Article by: Hari Yellina
It’s not a competition… but potatoes have quietly surpassed apples as the most popular fresh vegetable item in Australia for the past financial year. According to the most recent volume of the annual Horticulture Statistics Handbook, which is published every February, the value of potatoes increased by $90.9 million from June 2020 to June 2021. The number of tonnes produced has increased by 5%, with 87 percent of Australian households consuming potatoes, with an average purchase of 1.7 kg every shopping trip. Freshlogic created the handbook, which contains the most up-to-date information on 75 different categories of fruit, vegetable, nut, nursery, and cut flowers.
According to Adam Briggs, Hort Innovation’s head of analytics and insights, the increase is due to Australians buying more potatoes when they go shopping, and their use in food service has increased year over year. He stated, “The humble spud has become a bit of a vegetable celebrity.” Figures on retail and food service use, exports and imports, share of production by state and territory, wholesale value, and volume are all included in the guide. Mr Briggs stated that the statistics indicated the clear obstacles that producers faced in the period studied, 2020-2021, but that there were also numerous positives, such as a resurgence in the foodservice industry. “One optimistic sign is that foodservice is recovering from the lows of 2019/20,” he said. For example, the volume and value of fruit and food service has rebounded, and the value has now surpassed pre-COVID levels.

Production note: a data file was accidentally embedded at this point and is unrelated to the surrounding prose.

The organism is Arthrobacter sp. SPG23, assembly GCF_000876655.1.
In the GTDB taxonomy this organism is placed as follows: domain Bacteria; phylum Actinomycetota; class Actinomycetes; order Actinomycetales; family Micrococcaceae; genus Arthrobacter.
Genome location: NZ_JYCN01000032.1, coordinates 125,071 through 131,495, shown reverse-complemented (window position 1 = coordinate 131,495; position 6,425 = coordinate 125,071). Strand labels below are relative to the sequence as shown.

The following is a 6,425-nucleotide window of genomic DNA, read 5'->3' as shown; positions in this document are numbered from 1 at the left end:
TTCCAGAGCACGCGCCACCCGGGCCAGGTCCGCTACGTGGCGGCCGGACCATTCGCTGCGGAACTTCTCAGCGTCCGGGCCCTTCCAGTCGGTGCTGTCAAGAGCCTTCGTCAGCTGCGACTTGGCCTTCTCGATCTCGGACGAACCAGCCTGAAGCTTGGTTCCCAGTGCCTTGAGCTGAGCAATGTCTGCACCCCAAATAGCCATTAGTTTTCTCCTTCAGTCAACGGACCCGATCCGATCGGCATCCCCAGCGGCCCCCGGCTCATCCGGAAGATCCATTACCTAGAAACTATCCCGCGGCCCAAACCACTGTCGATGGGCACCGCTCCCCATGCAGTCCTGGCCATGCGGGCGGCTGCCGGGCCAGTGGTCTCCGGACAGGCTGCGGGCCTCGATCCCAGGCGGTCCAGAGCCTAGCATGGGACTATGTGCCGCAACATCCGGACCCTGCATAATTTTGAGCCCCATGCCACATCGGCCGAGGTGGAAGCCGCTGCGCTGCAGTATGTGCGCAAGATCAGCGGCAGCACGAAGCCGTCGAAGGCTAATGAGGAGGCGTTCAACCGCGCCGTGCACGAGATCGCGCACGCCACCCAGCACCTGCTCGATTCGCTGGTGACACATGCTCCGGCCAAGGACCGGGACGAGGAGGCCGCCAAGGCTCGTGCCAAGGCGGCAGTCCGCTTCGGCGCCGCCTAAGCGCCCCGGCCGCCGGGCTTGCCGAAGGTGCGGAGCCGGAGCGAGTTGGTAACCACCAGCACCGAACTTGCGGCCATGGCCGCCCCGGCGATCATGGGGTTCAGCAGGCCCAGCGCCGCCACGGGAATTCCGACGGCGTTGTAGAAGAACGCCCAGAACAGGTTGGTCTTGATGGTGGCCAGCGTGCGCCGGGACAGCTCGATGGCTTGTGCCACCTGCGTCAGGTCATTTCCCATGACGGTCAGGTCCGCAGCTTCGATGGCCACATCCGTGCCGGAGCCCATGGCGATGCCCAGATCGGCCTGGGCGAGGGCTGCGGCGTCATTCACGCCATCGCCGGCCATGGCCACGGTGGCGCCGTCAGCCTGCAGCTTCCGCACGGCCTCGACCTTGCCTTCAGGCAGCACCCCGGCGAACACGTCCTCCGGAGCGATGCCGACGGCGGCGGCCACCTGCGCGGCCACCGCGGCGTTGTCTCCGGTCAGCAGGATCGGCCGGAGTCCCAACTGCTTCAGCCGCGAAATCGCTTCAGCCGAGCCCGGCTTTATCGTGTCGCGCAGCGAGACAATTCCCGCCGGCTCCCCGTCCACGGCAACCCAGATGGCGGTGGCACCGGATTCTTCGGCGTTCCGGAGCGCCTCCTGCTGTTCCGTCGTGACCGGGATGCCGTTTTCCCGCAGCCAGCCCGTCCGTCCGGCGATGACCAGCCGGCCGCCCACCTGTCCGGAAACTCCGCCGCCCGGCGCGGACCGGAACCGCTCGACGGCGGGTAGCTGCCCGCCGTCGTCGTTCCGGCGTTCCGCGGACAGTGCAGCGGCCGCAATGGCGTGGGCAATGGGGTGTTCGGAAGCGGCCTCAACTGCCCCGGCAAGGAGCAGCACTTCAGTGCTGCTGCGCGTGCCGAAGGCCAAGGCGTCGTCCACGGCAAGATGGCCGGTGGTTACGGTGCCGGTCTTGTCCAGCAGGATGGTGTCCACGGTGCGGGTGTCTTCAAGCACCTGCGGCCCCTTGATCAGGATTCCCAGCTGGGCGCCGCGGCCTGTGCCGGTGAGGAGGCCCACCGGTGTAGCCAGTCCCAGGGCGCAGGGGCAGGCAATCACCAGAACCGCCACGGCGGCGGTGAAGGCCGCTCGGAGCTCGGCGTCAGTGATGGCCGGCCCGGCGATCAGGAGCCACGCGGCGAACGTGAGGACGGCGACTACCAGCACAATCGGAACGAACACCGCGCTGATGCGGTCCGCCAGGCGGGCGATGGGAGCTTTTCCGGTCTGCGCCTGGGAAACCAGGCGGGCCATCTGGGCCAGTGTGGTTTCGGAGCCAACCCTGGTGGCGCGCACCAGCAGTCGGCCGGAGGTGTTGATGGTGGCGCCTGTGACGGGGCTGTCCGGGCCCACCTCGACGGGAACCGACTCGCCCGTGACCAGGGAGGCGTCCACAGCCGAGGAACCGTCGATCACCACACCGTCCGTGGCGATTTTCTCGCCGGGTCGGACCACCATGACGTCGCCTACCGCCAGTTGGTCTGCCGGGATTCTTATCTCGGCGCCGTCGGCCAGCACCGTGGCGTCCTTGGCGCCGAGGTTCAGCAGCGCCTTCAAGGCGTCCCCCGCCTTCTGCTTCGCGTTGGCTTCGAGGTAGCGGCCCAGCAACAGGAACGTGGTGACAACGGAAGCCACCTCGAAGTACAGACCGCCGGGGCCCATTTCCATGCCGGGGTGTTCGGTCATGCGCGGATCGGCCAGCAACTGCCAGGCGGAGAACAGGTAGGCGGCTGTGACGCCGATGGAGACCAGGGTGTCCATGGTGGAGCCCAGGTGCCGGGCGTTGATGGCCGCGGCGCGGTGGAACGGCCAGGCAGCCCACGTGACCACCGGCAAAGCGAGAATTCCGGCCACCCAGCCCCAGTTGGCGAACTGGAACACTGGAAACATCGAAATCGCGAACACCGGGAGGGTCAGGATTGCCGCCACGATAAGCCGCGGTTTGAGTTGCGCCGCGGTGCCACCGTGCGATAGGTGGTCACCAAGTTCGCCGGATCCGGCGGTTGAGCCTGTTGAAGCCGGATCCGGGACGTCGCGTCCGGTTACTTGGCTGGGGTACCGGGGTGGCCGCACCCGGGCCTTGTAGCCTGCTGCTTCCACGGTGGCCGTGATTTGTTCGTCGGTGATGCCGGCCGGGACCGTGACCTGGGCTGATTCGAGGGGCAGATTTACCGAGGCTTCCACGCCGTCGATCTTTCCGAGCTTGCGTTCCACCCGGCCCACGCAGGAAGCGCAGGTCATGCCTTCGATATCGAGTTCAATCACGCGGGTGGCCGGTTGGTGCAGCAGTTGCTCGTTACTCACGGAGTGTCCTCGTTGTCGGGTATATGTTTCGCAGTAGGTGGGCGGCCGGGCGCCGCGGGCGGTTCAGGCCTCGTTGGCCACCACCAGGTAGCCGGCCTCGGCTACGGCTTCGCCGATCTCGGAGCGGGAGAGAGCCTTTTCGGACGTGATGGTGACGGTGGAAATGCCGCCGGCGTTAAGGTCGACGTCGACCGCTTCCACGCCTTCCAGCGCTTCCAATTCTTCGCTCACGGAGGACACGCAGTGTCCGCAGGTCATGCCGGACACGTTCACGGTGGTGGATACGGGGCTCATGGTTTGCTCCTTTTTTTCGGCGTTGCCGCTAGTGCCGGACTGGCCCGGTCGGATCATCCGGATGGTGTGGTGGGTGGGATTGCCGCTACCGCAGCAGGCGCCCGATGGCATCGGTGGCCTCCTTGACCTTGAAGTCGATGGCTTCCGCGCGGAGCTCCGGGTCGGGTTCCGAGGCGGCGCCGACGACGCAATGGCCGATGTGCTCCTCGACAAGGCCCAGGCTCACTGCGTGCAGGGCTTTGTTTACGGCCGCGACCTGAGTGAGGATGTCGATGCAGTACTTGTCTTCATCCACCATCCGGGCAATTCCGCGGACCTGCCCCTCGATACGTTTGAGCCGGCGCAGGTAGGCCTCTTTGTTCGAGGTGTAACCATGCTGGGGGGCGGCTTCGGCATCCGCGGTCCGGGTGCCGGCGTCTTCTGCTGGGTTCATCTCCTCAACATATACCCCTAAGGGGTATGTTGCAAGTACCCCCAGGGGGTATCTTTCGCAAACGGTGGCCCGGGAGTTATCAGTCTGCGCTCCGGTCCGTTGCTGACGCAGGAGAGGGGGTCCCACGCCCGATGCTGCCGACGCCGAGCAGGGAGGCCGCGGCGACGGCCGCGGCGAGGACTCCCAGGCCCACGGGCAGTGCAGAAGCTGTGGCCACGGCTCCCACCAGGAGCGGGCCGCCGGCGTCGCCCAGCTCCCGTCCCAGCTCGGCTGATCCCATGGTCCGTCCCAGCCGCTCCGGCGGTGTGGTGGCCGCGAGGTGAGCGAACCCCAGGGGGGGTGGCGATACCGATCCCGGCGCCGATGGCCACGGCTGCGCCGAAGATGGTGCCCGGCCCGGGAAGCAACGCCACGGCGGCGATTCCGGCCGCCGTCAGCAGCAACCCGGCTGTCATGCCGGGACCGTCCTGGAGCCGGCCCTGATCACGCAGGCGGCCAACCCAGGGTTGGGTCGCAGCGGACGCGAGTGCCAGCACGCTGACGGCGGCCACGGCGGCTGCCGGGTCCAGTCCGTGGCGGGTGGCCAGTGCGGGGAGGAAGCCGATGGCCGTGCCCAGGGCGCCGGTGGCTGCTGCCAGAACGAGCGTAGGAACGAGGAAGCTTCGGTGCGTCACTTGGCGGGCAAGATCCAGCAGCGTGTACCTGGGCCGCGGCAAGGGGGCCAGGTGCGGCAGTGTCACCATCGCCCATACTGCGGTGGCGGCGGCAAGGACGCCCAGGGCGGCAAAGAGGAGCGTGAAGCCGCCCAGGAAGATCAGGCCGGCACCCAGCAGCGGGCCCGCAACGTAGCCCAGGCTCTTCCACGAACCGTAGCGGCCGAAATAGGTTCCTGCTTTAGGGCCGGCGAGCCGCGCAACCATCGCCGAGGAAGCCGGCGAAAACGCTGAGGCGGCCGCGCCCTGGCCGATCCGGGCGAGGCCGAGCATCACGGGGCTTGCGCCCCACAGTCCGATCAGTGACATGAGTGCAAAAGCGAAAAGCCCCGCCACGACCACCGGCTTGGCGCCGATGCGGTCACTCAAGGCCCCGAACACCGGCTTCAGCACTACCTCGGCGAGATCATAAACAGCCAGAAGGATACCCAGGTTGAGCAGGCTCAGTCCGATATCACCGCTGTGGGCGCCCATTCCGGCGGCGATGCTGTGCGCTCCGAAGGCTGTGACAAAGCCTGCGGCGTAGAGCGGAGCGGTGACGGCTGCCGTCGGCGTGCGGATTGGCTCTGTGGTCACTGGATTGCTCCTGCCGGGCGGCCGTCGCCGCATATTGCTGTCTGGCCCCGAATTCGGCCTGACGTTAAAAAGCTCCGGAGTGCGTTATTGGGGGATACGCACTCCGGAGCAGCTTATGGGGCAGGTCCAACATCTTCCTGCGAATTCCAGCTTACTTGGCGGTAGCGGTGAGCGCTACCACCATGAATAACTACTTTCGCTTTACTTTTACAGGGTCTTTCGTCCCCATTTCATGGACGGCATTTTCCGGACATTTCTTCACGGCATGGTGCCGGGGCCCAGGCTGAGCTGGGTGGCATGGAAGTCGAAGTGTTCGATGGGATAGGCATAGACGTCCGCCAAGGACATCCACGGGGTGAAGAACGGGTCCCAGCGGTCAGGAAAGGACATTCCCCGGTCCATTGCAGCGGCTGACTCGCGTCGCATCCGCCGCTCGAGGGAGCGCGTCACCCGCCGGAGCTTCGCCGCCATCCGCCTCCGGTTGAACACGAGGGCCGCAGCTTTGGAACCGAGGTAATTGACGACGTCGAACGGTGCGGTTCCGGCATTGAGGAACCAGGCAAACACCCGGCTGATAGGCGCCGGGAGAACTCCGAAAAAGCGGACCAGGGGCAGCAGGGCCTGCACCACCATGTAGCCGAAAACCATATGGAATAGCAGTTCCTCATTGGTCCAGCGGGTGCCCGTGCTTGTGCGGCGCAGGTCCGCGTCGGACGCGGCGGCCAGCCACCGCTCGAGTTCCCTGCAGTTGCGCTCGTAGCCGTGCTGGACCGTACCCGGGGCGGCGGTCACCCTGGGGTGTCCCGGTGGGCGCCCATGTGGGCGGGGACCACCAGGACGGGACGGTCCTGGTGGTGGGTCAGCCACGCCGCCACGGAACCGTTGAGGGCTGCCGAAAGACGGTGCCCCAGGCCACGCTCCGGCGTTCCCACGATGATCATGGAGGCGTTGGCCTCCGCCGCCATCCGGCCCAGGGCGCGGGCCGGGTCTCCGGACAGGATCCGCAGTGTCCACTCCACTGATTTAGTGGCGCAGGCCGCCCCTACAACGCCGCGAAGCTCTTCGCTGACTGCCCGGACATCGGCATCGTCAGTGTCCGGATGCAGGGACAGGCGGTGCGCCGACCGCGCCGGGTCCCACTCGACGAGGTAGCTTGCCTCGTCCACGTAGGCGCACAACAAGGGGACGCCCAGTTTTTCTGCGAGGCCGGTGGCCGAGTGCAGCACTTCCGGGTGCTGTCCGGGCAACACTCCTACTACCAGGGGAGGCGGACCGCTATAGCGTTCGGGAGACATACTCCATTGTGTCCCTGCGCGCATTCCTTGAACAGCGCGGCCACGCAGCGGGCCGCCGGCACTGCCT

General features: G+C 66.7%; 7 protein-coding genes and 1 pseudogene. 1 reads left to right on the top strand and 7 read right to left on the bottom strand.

However, the handbook’s other “obvious difficulties” provide some depressing reading. According to the guidebook, a lack of household expenditure on international and interstate travel poured into other expenses. “Household spending shifting between retail and food service channels continues to have an impact on food distribution,” it stated. While there were phases of food service recovery, as lockout limitations were re-applied, the channel remained vulnerable to fast share losses. These implications have been particularly difficult for food service in CBD locations, and as more employers embrace flexible working options, market circumstances will continue to be difficult.
One of the more alarming figures was the overall value of fresh horticultural exports, which was $2.37 billion in 2021/21, a -13 percent decrease from the previous year. The guide stated that “the changes in export value were primarily driven by losses in table grapes and almonds and rises in macadamias.” In light of present export market conditions and as we all grapple with the far-reaching effects of COVID-19, this export success indicates the strength of demand for Australian products.